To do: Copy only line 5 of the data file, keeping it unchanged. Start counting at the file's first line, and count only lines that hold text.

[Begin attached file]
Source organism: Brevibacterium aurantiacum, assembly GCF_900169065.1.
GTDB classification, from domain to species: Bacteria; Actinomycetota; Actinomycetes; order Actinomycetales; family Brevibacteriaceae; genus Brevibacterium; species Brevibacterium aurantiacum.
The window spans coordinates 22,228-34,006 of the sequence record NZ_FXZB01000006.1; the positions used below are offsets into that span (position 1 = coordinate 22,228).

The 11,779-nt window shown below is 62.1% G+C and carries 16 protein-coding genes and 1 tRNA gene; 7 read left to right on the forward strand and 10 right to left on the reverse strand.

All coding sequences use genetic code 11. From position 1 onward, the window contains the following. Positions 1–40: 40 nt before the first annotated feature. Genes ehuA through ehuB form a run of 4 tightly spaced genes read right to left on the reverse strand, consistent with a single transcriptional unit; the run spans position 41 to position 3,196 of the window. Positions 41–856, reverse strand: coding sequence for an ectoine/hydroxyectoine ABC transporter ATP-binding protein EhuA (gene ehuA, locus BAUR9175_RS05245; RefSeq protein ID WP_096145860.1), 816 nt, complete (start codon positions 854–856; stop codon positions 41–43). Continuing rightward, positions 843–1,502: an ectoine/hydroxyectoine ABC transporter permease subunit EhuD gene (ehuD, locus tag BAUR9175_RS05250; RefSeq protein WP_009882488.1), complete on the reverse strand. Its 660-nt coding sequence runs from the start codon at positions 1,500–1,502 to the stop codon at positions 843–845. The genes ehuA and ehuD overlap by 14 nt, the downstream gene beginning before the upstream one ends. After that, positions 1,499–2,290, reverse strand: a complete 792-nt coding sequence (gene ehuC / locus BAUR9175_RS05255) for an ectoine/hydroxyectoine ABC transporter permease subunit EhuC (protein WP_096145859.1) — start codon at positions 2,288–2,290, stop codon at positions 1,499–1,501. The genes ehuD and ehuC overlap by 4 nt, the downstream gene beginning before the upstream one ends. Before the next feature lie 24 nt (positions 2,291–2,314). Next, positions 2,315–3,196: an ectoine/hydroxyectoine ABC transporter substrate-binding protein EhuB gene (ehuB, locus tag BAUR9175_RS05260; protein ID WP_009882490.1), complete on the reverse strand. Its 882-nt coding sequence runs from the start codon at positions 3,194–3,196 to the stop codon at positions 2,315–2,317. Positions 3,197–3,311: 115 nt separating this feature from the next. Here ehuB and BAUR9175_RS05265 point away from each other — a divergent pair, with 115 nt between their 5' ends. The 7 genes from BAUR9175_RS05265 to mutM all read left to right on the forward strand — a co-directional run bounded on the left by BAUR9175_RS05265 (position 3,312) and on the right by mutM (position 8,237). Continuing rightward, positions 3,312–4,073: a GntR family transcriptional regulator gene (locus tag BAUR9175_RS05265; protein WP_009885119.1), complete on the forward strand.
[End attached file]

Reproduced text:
All coding sequences use genetic code 11. From position 1 onward, the window contains the following. Positions 1–40: 40 nt before the first annotated feature. Genes ehuA through ehuB form a run of 4 tightly spaced genes read right to left on the reverse strand, consistent with a single transcriptional unit; the run spans position 41 to position 3,196 of the window. Positions 41–856, reverse strand: coding sequence for an ectoine/hydroxyectoine ABC transporter ATP-binding protein EhuA (gene ehuA, locus BAUR9175_RS05245; RefSeq protein ID WP_096145860.1), 816 nt, complete (start codon positions 854–856; stop codon positions 41–43). Continuing rightward, positions 843–1,502: an ectoine/hydroxyectoine ABC transporter permease subunit EhuD gene (ehuD, locus tag BAUR9175_RS05250; RefSeq protein WP_009882488.1), complete on the reverse strand. Its 660-nt coding sequence runs from the start codon at positions 1,500–1,502 to the stop codon at positions 843–845. The genes ehuA and ehuD overlap by 14 nt, the downstream gene beginning before the upstream one ends. After that, positions 1,499–2,290, reverse strand: a complete 792-nt coding sequence (gene ehuC / locus BAUR9175_RS05255) for an ectoine/hydroxyectoine ABC transporter permease subunit EhuC (protein WP_096145859.1) — start codon at positions 2,288–2,290, stop codon at positions 1,499–1,501. The genes ehuD and ehuC overlap by 4 nt, the downstream gene beginning before the upstream one ends. Before the next feature lie 24 nt (positions 2,291–2,314). Next, positions 2,315–3,196: an ectoine/hydroxyectoine ABC transporter substrate-binding protein EhuB gene (ehuB, locus tag BAUR9175_RS05260; protein ID WP_009882490.1), complete on the reverse strand. Its 882-nt coding sequence runs from the start codon at positions 3,194–3,196 to the stop codon at positions 2,315–2,317. Positions 3,197–3,311: 115 nt separating this feature from the next. Here ehuB and BAUR9175_RS05265 point away from each other — a divergent pair, with 115 nt between their 5' ends. The 7 genes from BAUR9175_RS05265 to mutM all read left to right on the forward strand — a co-directional run bounded on the left by BAUR9175_RS05265 (position 3,312) and on the right by mutM (position 8,237). Continuing rightward, positions 3,312–4,073: a GntR family transcriptional regulator gene (locus tag BAUR9175_RS05265; protein WP_009885119.1), complete on the forward strand.